Would you please stop? I mean seriously, just stop.

File that statement under things you can say to a child and to an endurance athlete. We are living in a very special age, the age of incredibly technological growth! From the recent SpaceX launch to the fact we have computers on our wrists and in our hands more than 80% of our daily lives. This luxury comes with a price however.

Let’s pretend to ignore the fact that we struggle to sit in a car at a stoplight or in a waiting room without our tech right in our face. Let’s only look at the impact of tech from the endurance athlete perspective.

– Insight to analytics like never before. Vertical Oscillation, VO2 Max predictors, recovery time, training stress score, cycling pedal stroke analysis, just to name a few
– Integration and auto uploading of our data to many platforms, simultaneously. more data, more accuracy right?
– Immediate feedback on our metrics like pace, recovery time on intervals and power output readings
– Di2 and auto shifting features

– Immediate ability to judge an effort (this could go under pros as well)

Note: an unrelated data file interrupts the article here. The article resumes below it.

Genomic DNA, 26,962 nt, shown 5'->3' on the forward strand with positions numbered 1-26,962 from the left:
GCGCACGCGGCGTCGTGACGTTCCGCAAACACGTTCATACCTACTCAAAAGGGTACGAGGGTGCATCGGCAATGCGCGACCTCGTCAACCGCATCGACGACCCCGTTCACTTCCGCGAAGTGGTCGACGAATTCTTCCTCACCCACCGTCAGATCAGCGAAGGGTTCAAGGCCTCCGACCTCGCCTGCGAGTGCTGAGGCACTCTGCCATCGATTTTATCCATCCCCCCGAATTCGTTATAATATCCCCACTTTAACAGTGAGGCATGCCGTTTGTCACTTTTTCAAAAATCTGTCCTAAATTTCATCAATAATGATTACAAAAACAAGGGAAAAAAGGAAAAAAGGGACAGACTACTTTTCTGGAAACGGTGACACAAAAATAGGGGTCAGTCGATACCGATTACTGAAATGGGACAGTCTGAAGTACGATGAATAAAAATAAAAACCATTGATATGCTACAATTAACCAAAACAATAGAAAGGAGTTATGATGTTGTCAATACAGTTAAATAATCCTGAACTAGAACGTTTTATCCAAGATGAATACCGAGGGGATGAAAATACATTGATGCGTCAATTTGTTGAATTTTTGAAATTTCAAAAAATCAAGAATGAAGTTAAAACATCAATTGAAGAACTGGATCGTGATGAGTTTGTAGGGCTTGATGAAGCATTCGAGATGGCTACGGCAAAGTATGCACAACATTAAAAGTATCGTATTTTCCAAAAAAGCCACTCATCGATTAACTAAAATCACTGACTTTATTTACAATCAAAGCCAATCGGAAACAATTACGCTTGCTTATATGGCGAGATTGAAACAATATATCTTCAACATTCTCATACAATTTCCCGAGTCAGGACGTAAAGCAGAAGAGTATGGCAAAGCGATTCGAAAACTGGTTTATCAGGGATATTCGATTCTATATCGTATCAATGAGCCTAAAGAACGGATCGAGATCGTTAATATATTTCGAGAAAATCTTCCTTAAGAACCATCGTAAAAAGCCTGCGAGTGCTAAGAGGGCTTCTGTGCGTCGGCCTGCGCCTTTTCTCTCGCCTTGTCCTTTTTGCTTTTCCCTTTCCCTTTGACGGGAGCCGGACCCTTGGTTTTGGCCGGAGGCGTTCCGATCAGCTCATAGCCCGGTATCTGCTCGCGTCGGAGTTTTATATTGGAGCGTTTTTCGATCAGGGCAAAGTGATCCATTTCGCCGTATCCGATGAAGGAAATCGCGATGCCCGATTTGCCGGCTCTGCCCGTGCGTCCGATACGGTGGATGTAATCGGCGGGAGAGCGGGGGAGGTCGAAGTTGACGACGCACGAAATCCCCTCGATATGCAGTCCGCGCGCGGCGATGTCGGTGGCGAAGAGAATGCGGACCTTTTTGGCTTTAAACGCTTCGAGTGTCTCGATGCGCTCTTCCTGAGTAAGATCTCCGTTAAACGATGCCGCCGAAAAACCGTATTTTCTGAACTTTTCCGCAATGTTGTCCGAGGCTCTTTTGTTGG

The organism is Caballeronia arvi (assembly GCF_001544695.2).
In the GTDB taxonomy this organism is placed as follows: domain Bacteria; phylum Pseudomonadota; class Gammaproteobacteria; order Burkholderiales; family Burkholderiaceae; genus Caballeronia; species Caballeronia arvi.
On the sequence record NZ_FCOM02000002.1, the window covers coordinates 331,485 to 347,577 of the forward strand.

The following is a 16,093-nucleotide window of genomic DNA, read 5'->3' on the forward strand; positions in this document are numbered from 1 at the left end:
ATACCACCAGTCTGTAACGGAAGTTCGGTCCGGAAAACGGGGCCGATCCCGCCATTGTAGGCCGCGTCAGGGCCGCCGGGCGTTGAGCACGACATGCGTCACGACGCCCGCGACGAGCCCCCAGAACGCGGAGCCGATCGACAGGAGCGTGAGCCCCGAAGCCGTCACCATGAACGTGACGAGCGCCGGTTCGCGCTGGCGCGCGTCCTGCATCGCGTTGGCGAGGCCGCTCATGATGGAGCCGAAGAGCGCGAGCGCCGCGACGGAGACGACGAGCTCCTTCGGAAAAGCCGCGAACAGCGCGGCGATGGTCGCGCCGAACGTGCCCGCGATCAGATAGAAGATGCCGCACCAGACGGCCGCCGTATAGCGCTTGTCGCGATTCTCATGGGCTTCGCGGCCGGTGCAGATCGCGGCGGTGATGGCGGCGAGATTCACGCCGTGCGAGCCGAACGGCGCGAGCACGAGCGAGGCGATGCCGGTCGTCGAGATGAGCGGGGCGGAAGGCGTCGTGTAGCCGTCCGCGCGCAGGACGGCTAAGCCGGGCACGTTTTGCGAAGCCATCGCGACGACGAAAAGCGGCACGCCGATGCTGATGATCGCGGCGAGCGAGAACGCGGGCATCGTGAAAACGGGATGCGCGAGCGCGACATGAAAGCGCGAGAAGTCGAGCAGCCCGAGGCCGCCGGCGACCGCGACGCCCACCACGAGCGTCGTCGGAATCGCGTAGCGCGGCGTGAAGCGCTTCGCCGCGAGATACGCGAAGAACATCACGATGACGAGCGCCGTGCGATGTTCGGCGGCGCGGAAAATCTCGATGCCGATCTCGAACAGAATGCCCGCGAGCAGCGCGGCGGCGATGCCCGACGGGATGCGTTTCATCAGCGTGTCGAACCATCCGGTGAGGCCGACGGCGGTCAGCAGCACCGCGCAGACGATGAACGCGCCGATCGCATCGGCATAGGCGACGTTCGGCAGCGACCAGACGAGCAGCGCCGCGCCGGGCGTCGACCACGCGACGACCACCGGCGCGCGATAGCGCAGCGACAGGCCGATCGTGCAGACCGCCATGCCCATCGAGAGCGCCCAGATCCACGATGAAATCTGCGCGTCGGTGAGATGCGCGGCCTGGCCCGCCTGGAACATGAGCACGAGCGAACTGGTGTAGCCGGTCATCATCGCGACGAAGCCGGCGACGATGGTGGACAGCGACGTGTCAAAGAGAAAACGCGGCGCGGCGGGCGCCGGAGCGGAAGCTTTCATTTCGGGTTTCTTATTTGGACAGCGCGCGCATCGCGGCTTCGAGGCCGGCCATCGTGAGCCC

– Loss of the art of feeling and listening to our body
– Distraction when it isn’t pairing/dropouts
– Di2 and auto shifting – The batteries need maintaining and it becomes one more thing that can create a distraction

I have highlighted just a few of the good and bad. I believe that everything is good, in moderation, to include technology. I have seen way too many athletes become irritated or frustrated in the past year when the tech doesn’t track, is slow to find gps or just stops in the middle of the set. They seem to become lost and most of the time, unable to continue because, “if it’s not on Strava, did it happen” syndrome.

Speaking of Strava. This is another incredible platform that can be dangerous. If it is used to monitor your progress versus others, this is good and bad. Like everything else, moderation is key.

In the end, the data helps a coach to tailor your plan but I can guarantee you that any good coach can progressively build you to and through your next key event without any of this feedback. You need to ask yourself, is all of this connectivity helping or hurting my training. Be honest with yourself and make adjustments to make sure you are not only getting better, but having fun!

​- Coach Jeremy